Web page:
It is all to often debated what sets humans apart the other species, and that will not be agreed any time soon (which a cynic would note is one such thing itself).
Freud would claim it is only our ego, our sense of self, which may explain why people are so capable of being self- ish, and I suspect he was certain he was wholly correct but I would give him only partial credit.
It is far simpler than that: record your voice, record a Sandhill crane and play them back and I assure you that you will say you sound nothing like what the recorder heard while the crane will nervously look all around for his unseen kin.
She says every woman should own a little black dress, and during the time she tries them on I am thinking what she meant was every man should be married to and in love with a woman who wears a little black dress as well as she does, but I say It looks really nice on you, You should buy it, and I think, I will find events to which you can where it frequently, because it looks so good on you, and you in that little black dress make me look so good standing next to you, and men, although they will never admit it, are all so often about reflected glory.
He cannot be certain when he lost it. He isn’t even sure where he lost it. He knew he had it, had it for years, and then, once when he looked for it, it was nowhere to be found. He wasn’t all that upset at the loss. It was more that it was familiar, that he was accustomed to it, not that it had in intrinsic or extrinsic value. In fact, he had already replaced it the moment he noticed it was missing. Still he couldn’t help but wonder where it had gone, and why he hadn’t noticed its loss at the moment it occurred. Or had he? But ego could be like that, and it was comforting to know the replacements were stacked up and waiting.
The last time we spoke you asked me when the end was coming. I didn’t have a good answer for you, wasn’t even quite sure what you meant by the question, the end of what? Of time, of your life or mine, or merely the end of a conversation we had been carrying on for as long as either of us could remember. That was some time ago and I have thought about your question quite frequently and seeing you today, you walking by me without acknowledging me, I realize the answer should have been and most certainly now is that the end came the moment you started your question.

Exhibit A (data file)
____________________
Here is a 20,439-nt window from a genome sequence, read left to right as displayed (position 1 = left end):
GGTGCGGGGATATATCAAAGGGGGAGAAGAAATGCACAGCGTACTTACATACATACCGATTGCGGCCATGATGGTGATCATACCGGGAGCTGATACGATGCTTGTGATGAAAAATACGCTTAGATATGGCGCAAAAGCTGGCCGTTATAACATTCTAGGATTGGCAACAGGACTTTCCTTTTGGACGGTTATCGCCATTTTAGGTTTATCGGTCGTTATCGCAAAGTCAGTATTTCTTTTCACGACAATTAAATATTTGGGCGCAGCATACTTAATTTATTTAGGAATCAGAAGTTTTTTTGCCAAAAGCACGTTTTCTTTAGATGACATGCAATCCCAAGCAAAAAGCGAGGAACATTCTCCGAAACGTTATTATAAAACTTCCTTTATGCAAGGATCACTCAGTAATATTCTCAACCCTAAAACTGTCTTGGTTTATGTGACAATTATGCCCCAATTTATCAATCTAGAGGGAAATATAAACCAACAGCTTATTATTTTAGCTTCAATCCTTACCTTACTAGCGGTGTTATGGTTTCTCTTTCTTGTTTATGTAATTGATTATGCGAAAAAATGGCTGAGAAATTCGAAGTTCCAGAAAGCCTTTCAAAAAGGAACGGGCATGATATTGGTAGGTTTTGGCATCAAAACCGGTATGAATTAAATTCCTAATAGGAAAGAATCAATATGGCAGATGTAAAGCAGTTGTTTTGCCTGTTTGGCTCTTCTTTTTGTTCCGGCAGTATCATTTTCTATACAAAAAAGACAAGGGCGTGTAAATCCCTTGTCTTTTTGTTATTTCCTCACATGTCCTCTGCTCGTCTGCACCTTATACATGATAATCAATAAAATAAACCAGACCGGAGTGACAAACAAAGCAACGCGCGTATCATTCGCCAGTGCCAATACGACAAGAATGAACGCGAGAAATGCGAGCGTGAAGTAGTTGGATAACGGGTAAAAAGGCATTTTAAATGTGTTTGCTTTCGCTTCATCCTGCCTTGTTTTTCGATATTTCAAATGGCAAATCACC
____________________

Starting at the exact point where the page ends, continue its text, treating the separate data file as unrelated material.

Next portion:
She said, “I truly think that a large part of your problem is that you spend too much time thinking about what other people think of you.” He wasn’t inclined to agree, but she did think that so he had to give it consideration. “I don’t think so,” he replied, “but if you think so, then perhaps.” “What I think doesn’t matter,” she said, smiling, “I remember some of the best advice I have ever been given, ‘What other people think of me is simply none of my business.'”
She’s getting downright boring, every night lying up there, staring down when she decides to part the clouds, saying nothing, as though all of the words of praise for her must come for us, unreturned. I suppose we shouldn’t be surprised by her vanity, it is why, after all, she is up there now, unable to move and we have to accept that our words are small salve to her when the gods invert her, and she is left to gaze down upon us in her mirror when she bothers to stop gazing at her own image, but she says, “I have all eternity, Poseidon be damned.”
I read a poem today about a cat and the memory of my last cat came to mind, and with it, the certainty that cats have an innate sense of people which people utterly lack. It may be that cats are completely ignorant of the masks we wear, or simply that they could care less how we see ourselves and only measure us by what we offer them. In that sense, of course they are people as well.